Damage done from clean water – water that didn’t come from either the ground or the sewer – is usually covered. This would include damage from a burst pipe, water in your hot water tank, toilet or alternative reservoir that backs up into your living space.
Flood damage vs. Water damage: What’s the difference?
Although they may sound like one and the same, there is a key difference. Flood damage is sourced from natural occurring events such as overflowing lakes, rivers, or severe rain – these claims are typically separate from your standard home insurance. Water damage claims are usually included in your homeowner's insurance coverage and will cover things like broken pipes. Review your individual policy and learn more about your specific coverage and eligibility.
What flood insurance does and doesn’t cover
Your flood insurance coverage will most likely pay for the drying out of your home, removal of any debris, restoring fittings and fixtures like lights and plugs, any professional services required for rebuilding, as well as legal representation if you’re suing or being sued.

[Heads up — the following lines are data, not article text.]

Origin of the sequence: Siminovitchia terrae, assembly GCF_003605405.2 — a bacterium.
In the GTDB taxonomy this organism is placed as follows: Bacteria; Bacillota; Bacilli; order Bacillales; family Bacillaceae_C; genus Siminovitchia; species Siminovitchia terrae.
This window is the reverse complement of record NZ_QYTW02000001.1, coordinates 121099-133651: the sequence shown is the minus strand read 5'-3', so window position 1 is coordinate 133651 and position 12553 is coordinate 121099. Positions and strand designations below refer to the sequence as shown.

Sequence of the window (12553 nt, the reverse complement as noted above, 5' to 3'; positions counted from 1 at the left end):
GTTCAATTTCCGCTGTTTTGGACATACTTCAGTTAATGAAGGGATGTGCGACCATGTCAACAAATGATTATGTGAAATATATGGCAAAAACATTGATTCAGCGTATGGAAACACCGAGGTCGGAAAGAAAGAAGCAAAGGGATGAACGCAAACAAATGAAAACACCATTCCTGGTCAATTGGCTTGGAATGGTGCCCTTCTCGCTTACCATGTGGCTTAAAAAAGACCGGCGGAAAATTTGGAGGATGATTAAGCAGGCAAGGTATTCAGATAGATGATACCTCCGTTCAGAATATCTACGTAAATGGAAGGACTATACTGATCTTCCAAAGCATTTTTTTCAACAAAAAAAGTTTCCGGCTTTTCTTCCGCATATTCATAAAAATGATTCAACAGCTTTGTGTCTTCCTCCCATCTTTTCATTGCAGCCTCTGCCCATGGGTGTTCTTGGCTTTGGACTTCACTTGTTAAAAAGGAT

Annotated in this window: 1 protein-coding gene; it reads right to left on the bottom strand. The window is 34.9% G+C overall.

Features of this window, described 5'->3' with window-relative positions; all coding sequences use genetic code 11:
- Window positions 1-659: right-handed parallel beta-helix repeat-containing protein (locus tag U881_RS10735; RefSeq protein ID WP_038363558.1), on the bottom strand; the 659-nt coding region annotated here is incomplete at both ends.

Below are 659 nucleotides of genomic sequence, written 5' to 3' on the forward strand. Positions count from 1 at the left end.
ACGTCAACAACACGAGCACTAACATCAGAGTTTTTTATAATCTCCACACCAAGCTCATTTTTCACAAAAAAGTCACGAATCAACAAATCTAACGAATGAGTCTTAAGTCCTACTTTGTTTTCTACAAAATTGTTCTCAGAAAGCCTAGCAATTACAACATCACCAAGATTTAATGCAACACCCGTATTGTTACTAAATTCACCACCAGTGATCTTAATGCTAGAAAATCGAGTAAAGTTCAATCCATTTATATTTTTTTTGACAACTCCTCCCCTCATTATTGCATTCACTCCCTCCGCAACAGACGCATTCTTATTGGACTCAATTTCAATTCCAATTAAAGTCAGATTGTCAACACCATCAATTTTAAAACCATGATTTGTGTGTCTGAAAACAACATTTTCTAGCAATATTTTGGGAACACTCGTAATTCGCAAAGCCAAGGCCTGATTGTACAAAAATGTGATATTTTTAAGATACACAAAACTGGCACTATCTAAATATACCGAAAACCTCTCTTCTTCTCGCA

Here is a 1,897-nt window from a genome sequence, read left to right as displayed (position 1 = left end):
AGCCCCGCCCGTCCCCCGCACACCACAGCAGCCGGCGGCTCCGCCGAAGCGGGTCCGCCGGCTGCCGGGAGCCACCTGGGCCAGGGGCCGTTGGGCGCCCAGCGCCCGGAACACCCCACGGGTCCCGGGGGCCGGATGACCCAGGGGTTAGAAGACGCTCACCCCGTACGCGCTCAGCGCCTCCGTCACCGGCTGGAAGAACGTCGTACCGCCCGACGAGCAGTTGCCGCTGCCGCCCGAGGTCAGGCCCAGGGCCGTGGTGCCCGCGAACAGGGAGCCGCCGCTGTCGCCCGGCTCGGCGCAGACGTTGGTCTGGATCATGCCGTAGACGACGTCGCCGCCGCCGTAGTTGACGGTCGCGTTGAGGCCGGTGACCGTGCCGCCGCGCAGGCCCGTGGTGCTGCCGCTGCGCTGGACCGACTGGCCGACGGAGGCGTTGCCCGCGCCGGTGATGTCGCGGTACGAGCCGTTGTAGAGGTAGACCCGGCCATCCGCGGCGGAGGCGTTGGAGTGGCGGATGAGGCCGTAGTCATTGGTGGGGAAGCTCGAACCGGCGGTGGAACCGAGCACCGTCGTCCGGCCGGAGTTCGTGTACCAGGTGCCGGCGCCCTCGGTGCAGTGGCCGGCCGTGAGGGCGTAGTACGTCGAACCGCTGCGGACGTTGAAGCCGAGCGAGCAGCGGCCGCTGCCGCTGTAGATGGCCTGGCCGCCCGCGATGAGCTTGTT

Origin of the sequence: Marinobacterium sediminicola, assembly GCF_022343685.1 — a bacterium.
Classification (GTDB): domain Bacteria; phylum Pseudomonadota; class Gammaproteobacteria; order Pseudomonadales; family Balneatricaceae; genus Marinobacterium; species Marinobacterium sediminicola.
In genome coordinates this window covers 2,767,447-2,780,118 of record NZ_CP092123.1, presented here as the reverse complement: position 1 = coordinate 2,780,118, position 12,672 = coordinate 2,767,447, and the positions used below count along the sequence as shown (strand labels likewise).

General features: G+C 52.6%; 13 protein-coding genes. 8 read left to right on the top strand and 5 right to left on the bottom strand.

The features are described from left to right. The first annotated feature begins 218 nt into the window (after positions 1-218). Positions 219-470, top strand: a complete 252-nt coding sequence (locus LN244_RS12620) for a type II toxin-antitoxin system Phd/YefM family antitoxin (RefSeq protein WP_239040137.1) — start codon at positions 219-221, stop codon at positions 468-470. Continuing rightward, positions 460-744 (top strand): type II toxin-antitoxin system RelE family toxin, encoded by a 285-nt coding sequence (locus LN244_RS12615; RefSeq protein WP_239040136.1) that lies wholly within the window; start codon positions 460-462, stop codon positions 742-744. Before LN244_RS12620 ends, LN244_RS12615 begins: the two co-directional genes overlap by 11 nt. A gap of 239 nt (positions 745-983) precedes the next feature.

Your flood insurance will probably not cover your personal belongings (that would be covered by your contents coverage).
Does flood insurance coverage include rain water?
Over the last few years, due to the changes in weather and the frequency of devastating flooding events in Canada over that time, many insurance companies have begun offering overland flood insurance. This would cover you if rain water seeped through your walls, or your house was breached by water from an out-of-control river or overflowing lake. Some home insurance providers offer overland coverage as a standard feature; some offer it as an option and others don’t offer it at all. If you live near water or in a temperamental weather zone, this would be something to verify with your home insurance provider. Even if you don’t live in a designated flood zone, flood insurance is important to have as it offers peace of mind if an incident does occur.
Dirty water is essentially sewage. It’s the third most common culprit in flood insurance coverage claims. If you have a finished basement, and especially if you have tenants in your basement, this option is a very good idea; you’ll never know if a pipe is ready to burst until it does.